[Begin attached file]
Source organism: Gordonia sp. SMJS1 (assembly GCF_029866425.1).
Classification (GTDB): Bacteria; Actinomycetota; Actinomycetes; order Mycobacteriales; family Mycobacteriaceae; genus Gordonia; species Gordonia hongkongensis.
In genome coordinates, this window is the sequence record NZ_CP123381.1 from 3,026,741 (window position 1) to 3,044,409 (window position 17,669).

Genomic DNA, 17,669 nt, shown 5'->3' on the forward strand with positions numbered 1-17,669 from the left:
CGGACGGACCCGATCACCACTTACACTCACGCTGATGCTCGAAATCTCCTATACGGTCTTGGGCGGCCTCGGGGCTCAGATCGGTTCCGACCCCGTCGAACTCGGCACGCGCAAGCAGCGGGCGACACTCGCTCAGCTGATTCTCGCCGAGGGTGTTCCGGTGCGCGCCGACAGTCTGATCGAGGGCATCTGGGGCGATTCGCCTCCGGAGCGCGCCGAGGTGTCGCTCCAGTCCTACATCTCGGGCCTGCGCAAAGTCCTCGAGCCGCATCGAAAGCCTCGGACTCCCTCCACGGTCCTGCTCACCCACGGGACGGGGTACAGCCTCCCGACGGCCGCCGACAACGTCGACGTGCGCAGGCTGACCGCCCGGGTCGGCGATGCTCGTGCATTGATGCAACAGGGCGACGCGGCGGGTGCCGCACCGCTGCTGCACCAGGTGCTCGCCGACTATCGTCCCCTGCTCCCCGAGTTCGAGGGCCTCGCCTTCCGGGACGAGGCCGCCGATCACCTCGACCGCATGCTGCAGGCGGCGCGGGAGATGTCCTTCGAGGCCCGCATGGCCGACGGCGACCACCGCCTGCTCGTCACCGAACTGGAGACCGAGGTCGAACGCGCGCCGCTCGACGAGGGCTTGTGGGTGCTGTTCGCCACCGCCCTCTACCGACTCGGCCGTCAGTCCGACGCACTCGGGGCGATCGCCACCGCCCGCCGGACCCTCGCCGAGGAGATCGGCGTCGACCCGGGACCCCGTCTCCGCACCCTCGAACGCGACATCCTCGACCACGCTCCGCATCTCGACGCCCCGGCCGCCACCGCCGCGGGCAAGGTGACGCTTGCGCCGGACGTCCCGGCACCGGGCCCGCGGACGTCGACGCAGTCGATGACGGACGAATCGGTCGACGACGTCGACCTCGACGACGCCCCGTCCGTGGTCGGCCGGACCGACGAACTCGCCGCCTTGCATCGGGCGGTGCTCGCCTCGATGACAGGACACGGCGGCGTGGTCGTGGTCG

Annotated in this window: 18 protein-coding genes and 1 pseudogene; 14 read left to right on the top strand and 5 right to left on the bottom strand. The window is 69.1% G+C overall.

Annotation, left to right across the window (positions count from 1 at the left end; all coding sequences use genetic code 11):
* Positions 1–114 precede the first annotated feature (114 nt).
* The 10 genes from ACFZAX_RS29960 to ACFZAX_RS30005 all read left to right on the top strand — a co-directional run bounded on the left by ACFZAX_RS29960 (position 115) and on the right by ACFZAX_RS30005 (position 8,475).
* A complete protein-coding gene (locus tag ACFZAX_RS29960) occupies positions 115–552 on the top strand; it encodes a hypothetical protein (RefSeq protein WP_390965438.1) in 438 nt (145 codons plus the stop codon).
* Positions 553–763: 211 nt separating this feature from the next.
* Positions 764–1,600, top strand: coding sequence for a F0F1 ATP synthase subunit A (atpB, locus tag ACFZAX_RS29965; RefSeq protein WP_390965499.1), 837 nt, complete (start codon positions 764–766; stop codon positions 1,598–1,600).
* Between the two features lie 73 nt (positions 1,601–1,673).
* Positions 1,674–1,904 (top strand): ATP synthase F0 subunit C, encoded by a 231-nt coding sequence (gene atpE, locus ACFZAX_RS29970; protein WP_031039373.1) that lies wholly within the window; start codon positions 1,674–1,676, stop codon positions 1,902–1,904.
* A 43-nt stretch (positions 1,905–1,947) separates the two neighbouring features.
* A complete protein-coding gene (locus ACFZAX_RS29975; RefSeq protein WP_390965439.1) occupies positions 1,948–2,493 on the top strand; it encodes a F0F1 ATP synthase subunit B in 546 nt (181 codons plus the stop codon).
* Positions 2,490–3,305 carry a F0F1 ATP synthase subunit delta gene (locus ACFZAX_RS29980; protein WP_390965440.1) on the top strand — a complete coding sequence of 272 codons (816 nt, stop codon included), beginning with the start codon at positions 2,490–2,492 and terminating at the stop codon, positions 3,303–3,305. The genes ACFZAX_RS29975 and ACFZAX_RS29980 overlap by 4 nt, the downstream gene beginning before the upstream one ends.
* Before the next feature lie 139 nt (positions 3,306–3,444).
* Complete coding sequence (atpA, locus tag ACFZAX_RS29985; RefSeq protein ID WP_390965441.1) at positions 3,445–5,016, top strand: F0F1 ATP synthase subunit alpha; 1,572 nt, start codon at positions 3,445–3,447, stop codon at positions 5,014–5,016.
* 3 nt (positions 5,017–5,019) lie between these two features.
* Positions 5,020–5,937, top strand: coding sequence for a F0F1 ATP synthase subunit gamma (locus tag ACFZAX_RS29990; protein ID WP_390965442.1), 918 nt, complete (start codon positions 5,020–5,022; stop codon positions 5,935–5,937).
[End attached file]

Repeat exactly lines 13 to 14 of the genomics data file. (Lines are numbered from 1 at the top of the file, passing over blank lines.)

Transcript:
* Between the two features lie 73 nt (positions 1,601–1,673).
* Positions 1,674–1,904 (top strand): ATP synthase F0 subunit C, encoded by a 231-nt coding sequence (gene atpE, locus ACFZAX_RS29970; protein WP_031039373.1) that lies wholly within the window; start codon positions 1,674–1,676, stop codon positions 1,902–1,904.